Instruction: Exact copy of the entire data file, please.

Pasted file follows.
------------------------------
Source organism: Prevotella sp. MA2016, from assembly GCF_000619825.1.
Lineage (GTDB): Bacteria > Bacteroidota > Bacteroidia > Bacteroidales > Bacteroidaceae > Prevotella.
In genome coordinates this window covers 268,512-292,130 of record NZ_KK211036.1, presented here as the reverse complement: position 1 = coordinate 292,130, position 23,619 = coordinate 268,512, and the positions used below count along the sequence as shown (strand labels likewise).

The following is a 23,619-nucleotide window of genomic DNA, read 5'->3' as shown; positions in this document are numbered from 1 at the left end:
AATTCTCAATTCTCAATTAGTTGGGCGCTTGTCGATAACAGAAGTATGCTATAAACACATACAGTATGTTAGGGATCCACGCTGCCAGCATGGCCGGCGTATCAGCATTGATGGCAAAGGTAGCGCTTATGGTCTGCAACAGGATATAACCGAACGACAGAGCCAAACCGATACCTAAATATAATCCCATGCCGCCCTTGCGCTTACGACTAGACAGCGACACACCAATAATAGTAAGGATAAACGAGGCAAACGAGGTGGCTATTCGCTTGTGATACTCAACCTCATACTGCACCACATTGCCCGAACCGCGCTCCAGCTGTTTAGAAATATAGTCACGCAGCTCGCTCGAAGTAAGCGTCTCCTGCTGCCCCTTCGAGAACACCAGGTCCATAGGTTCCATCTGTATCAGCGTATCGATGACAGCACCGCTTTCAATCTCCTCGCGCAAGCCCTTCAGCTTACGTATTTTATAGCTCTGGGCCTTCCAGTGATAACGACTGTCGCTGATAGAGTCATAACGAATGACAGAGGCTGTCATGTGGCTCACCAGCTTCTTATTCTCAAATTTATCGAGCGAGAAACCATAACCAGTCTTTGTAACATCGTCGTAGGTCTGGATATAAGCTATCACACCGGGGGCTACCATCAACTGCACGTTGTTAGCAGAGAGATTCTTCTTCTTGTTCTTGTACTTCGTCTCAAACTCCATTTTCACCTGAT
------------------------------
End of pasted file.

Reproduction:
Source organism: Prevotella sp. MA2016, from assembly GCF_000619825.1.
Lineage (GTDB): Bacteria > Bacteroidota > Bacteroidia > Bacteroidales > Bacteroidaceae > Prevotella.
In genome coordinates this window covers 268,512-292,130 of record NZ_KK211036.1, presented here as the reverse complement: position 1 = coordinate 292,130, position 23,619 = coordinate 268,512, and the positions used below count along the sequence as shown (strand labels likewise).

The following is a 23,619-nucleotide window of genomic DNA, read 5'->3' as shown; positions in this document are numbered from 1 at the left end:
AATTCTCAATTCTCAATTAGTTGGGCGCTTGTCGATAACAGAAGTATGCTATAAACACATACAGTATGTTAGGGATCCACGCTGCCAGCATGGCCGGCGTATCAGCATTGATGGCAAAGGTAGCGCTTATGGTCTGCAACAGGATATAACCGAACGACAGAGCCAAACCGATACCTAAATATAATCCCATGCCGCCCTTGCGCTTACGACTAGACAGCGACACACCAATAATAGTAAGGATAAACGAGGCAAACGAGGTGGCTATTCGCTTGTGATACTCAACCTCATACTGCACCACATTGCCCGAACCGCGCTCCAGCTGTTTAGAAATATAGTCACGCAGCTCGCTCGAAGTAAGCGTCTCCTGCTGCCCCTTCGAGAACACCAGGTCCATAGGTTCCATCTGTATCAGCGTATCGATGACAGCACCGCTTTCAATCTCCTCGCGCAAGCCCTTCAGCTTACGTATTTTATAGCTCTGGGCCTTCCAGTGATAACGACTGTCGCTGATAGAGTCATAACGAATGACAGAGGCTGTCATGTGGCTCACCAGCTTCTTATTCTCAAATTTATCGAGCGAGAAACCATAACCAGTCTTTGTAACATCGTCGTAGGTCTGGATATAAGCTATCACACCGGGGGCTACCATCAACTGCACGTTGTTAGCAGAGAGATTCTTCTTCTTGTTCTTGTACTTCGTCTCAAACTCCATTTTCACCTGAT